Klingsor may refer to:
- Klingsor (also Klinschor), magician and duke in the medieval German epic poem Parzival
- Klingsor, the magician who prophesies the birth of Saint Elisabeth of Thuringia
- Klingsor, magician in Richard Wagner's opera Parsifal
- Klingsor, painter and protagonist of Klingsor's Last Summer by Hermann Hesse
- Klingsor, Nazi scientist in Jorge Volpi's novel In Search of Klingsor (En busca de Klingsor).
- Tristan Klingsor (1874—1966), French poet
- 9511 Klingsor, a Main-belt Asteroid
Parzival is a medieval Germany|German Romance (heroic literature)|romance written by the poet Wolfram von Eschenbach in Middle High German. The poem, commonly dated to the first quarter of the 13th century, centers on the Arthurian hero Percival|Parzival (Percival in English language|English) and his long quest for the Holy Grail following his initial failure to achieve it.
Parzival begins with the knightly adventures of Parzival's father, Gahmuret, his marriage to Herzeloyde (Middle High German herzeleide, "heart's sorrow"), and the birth of Parzival. The story continues as Parzival meets three elegant knights, decides to seek King Arthur, and continues a spiritual and physical search for the Holy Grail|Grail. A long section is devoted to Parzival's friend Gawain|Gawan and his adventures defending himself from a false murder charge and winning the hand of the maiden Orgeluse. Among the most striking elements of the work are its emphasis on the importance of humility, compassion, sympathy and the quest for spirituality. A major theme in Parzival is love: heroic acts of chivalry are inspired by true love, which is ultimately fulfilled in marriage. The romance was the most popular vernacular verse narrative in medieval Germany,Template:Sfn and continues to be read and translated into modern languages around the world. Wolfram began a prequel, Titurel, which was later continued by another writer, while two full romances were written adapting Wolfram's story of Lohengrin|Loherangrin. Richard Wagner based his famous opera Parsifal, finished in 1882, on Parzival.
Parzival is divided into sixteen books, each composed of several thirty-line stanzas of rhyme|rhyming couplets. The stanza lengths fit perfectly onto a manuscript page. For the subject matter Wolfram von Eschenbach largely adapted the Grail romance, Perceval, the Story of the Grail, left incomplete by Chrétien de Troyes. Wolfram claimed that a certain Kyot the Provence|Provençal supplied additional material drawn from Arabic and Angevin sources but most scholars now consider Kyot to be Wolfram's invention and part of the fictional narrative.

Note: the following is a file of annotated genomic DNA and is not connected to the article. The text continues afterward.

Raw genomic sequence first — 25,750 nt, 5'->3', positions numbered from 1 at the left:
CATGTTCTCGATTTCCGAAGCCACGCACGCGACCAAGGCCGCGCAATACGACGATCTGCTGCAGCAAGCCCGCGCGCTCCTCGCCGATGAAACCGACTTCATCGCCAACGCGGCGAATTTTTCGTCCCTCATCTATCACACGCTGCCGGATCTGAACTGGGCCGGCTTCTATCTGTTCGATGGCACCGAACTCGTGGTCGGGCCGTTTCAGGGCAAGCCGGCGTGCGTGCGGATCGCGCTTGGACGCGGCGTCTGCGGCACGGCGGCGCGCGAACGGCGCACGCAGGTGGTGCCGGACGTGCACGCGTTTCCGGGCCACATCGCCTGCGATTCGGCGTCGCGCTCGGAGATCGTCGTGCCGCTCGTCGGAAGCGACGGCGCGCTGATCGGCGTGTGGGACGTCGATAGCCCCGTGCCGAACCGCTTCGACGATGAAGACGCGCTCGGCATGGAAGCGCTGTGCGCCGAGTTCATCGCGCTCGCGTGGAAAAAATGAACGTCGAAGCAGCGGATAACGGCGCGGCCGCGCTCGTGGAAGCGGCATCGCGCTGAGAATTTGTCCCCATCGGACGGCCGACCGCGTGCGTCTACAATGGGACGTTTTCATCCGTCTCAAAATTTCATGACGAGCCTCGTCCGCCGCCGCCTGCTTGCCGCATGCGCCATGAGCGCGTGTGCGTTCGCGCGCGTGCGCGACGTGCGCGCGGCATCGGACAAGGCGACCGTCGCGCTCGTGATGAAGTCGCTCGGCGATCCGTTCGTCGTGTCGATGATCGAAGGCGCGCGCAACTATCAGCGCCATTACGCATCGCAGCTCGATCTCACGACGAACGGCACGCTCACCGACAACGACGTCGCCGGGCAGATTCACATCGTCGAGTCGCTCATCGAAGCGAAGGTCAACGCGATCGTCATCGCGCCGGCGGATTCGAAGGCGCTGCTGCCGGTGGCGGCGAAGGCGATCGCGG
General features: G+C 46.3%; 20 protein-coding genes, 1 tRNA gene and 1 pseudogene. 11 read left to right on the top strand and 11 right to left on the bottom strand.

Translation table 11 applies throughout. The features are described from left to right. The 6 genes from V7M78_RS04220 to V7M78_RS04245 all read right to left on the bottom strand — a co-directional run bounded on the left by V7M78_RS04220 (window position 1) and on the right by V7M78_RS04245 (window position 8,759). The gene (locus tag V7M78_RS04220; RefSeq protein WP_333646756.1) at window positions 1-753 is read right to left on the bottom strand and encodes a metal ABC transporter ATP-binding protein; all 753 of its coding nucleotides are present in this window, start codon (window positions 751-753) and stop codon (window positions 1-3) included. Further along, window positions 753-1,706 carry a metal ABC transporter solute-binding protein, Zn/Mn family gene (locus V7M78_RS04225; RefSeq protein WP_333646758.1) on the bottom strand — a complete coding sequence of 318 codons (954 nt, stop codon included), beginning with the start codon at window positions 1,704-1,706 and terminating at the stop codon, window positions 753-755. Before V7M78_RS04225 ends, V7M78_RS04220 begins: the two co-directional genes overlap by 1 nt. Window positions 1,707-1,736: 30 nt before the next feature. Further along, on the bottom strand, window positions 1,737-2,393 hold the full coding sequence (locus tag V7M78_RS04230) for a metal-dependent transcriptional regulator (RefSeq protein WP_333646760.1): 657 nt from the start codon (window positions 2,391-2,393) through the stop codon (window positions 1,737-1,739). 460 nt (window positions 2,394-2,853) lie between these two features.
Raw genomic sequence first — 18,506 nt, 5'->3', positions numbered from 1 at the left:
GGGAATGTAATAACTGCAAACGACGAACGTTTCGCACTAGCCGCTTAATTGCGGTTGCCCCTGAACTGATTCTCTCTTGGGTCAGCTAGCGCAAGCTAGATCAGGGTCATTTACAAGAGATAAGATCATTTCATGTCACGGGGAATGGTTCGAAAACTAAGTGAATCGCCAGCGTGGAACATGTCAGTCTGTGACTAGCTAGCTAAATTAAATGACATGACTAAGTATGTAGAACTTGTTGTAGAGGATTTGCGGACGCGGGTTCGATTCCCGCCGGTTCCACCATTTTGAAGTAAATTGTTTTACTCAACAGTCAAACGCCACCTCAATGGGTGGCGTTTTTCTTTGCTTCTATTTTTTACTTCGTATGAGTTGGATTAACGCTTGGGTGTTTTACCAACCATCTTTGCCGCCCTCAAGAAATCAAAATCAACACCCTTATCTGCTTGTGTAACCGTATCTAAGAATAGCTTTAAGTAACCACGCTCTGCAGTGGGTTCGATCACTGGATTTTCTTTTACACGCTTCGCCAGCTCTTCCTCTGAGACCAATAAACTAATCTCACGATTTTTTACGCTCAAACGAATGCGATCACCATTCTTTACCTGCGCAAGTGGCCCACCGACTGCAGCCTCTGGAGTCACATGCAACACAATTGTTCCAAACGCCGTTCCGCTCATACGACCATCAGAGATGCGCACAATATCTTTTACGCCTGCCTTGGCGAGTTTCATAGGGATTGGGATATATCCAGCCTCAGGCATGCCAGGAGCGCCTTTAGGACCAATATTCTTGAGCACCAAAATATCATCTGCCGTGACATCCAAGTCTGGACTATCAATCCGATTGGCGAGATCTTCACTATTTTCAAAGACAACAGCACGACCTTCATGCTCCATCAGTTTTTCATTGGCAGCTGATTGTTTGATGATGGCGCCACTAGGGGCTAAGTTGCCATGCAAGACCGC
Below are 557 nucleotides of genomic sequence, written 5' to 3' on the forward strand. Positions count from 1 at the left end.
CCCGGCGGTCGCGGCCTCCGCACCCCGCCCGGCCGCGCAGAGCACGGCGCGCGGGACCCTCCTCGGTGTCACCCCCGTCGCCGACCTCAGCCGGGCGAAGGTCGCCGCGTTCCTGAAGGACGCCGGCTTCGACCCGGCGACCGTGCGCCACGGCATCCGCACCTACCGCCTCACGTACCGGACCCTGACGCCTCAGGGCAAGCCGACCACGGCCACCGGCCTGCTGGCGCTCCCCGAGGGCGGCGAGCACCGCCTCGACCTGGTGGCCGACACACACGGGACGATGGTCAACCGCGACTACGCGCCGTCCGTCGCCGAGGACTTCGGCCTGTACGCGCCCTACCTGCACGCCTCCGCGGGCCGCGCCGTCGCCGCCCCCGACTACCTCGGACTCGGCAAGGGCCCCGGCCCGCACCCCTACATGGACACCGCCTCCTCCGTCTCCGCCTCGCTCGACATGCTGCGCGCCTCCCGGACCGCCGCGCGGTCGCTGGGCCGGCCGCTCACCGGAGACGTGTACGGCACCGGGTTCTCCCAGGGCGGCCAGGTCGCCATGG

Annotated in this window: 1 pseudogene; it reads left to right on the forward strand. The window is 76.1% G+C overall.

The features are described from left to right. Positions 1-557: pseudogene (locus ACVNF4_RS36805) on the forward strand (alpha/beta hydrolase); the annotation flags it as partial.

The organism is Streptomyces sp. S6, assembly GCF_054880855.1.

Background and early life
Book I opens with the death of King Gandin, Parzival's grandfather. His oldest son, Galoes, receives the kingdom but offers his brother Gahmuret the land of Anjou in fief. However, Gahmuret departs to gain renown. He travels to the African kingdom of Zazamanc, whose capital is besieged by two different armies. Gahmuret offers his services to the city, and his offer is accepted by Queen Belacane. He conquers the invaders, marries Queen Belacane, and becomes king of Zazamanc and Azagouc. Growing bored with peace, Gahmuret steals away on a ship, abandoning his pregnant wife. Belacane later gives birth to a son, Feirefiz (whose skin is mottled black and white).
In Book II, Gahmuret returns to the West, where he meets and marries Queen Herzeloyde. Ever restless, however, he soon returns to fight for the Baruch in the Far East, where he is later killed by a treacherous acquaintance.Book III tells of how the pregnant Herzeloyde, grief-stricken at her husband's death, retires to a secluded forest dwelling and vows to protect her new child, Parzival, from the ways of knighthood at all costs by raising him entirely ignorant of chivalry and the ways of men. His seclusion is shattered by three knights passing who tell him of King Arthur's court at Camelot. Enamored, he decides to go join Arthur's court. His mother is heartbroken at the news of his decision but allows him to depart, dressing him in fool's garments in the hopes that the knights will refuse to take him in. Soon after his departure she dies, utterly bereft.
- Loomis, Roger Sherman. Development of Arthurian Romance, Hutchsinson and Company, 1963, 70.
- Weigand, Hermann J. Three Chapters on Courtly Love in Arthurian France and Germany, University of North Carolina Press, 1956, 33.
- Chrétien de Troyes. The Complete Romances of Chrétien de Troyes-"The Story of the Grail", ed. David Staines, Indiana University Press, 1990, 340. Template:ISBN
- BBC Gallery, Parzival and the Holy Grail